Taylor Woodhead, Howard Community College
Mentored by: Alex M. Barr, Ph.D.
This paper describes the process of printing, assembling, and testing a playable, 3D printed acoustic violin. Printing considerations such as scaling part sizes, printing orientations that optimize strength, and designing the sound post are discussed as well as methods for securely assembling the violin. Fourier transforms and pressure v. time graphs of A notes played on the 3D printed violin and two wood violins of differing quality are compared. The results indicate that the sound quality of the 3D printed violin is comparable to that of an inexpensive wood violin.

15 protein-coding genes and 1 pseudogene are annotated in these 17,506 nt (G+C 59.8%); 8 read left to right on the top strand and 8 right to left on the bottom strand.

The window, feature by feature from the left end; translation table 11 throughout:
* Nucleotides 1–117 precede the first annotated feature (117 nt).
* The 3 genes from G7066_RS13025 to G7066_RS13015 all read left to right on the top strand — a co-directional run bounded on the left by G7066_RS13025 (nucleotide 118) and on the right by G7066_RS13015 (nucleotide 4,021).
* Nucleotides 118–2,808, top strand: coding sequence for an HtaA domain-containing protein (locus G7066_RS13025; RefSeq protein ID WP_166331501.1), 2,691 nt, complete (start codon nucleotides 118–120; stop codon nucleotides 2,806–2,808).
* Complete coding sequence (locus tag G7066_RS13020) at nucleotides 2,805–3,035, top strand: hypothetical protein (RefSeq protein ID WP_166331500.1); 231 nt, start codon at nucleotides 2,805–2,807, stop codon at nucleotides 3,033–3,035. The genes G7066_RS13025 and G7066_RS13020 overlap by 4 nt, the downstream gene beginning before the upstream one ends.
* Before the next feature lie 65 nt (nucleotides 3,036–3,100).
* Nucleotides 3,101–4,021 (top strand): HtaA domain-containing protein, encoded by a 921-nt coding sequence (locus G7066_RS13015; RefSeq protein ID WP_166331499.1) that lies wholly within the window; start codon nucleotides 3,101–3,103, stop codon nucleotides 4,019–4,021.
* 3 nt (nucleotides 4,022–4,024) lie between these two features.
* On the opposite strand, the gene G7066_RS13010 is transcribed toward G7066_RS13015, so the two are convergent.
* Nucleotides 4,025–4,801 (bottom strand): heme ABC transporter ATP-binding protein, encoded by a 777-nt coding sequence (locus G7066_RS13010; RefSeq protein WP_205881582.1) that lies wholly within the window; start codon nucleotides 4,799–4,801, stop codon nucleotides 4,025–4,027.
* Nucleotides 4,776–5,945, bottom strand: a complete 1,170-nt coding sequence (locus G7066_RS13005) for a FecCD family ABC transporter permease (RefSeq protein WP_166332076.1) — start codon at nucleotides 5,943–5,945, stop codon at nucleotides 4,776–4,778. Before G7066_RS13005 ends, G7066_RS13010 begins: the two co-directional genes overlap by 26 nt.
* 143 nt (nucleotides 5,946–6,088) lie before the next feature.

The field of 3D printing has seen tremendous growth in the recent years as printers have become more affordable and printing materials become more varied. This has opened the field to tinkerers; leading to websites devoted to at-home 3D printing , and community groups/spaces like the Innovation Hub at HCC devoted to 3D printing . I was first introduced to 3D printing my sophomore year of high school and bought my own 3D printer, a Prusa i3 MK2S, around July of last year. I’ve always had a passion and skill for creating things. I’ve also played the violin since kindergarten. I never expected printing a violin to become a physics project, I just thought it would be fun and I was curious if it would work. 3D printing a violin wasn’t nearly as difficult as making a real violin, but not quite as simple as “just hitting the print button”. The project also prompted some interesting questions about the properties of a violin. What is the difference of using plastic in place of wood? How does material impact sound? What other materials have been used to create violins? Why the hour-glass shape of the body? The violin has been around for hundreds of years, but all aspects of what makes a violin a violin is still not understood. Interestingly, traits like the “f” holes were evolved over time through craftsman mistakes and the best instruments were copied . Luthiers (violin makers) consider violin making an art that is passed down rather than science or manufacturing as one might assume. Relatively recently, some luthiers have begun to study violins with newer technology to better understand how they work .